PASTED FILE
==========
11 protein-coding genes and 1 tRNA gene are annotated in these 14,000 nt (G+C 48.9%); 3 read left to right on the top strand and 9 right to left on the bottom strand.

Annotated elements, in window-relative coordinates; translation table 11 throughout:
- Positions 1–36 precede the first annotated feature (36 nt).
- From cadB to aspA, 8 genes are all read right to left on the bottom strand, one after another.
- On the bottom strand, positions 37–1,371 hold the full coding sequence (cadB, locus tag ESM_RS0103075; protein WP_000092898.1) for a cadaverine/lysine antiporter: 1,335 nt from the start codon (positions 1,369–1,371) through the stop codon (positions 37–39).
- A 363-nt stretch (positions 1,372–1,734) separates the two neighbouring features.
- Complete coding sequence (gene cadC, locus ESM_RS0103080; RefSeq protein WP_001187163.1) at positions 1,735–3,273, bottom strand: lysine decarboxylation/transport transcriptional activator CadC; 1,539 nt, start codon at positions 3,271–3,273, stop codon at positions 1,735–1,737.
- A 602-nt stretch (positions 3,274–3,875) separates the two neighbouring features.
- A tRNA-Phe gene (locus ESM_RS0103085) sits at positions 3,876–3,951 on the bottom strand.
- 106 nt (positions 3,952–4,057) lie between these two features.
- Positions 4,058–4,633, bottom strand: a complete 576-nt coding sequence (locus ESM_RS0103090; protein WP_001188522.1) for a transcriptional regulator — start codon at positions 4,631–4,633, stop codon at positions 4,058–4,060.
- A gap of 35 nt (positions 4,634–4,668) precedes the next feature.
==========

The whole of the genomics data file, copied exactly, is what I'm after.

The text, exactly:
11 protein-coding genes and 1 tRNA gene are annotated in these 14,000 nt (G+C 48.9%); 3 read left to right on the top strand and 9 right to left on the bottom strand.

Annotated elements, in window-relative coordinates; translation table 11 throughout:
- Positions 1–36 precede the first annotated feature (36 nt).
- From cadB to aspA, 8 genes are all read right to left on the bottom strand, one after another.
- On the bottom strand, positions 37–1,371 hold the full coding sequence (cadB, locus tag ESM_RS0103075; protein WP_000092898.1) for a cadaverine/lysine antiporter: 1,335 nt from the start codon (positions 1,369–1,371) through the stop codon (positions 37–39).
- A 363-nt stretch (positions 1,372–1,734) separates the two neighbouring features.
- Complete coding sequence (gene cadC, locus ESM_RS0103080; RefSeq protein WP_001187163.1) at positions 1,735–3,273, bottom strand: lysine decarboxylation/transport transcriptional activator CadC; 1,539 nt, start codon at positions 3,271–3,273, stop codon at positions 1,735–1,737.
- A 602-nt stretch (positions 3,274–3,875) separates the two neighbouring features.
- A tRNA-Phe gene (locus ESM_RS0103085) sits at positions 3,876–3,951 on the bottom strand.
- 106 nt (positions 3,952–4,057) lie between these two features.
- Positions 4,058–4,633, bottom strand: a complete 576-nt coding sequence (locus ESM_RS0103090; protein WP_001188522.1) for a transcriptional regulator — start codon at positions 4,631–4,633, stop codon at positions 4,058–4,060.
- A gap of 35 nt (positions 4,634–4,668) precedes the next feature.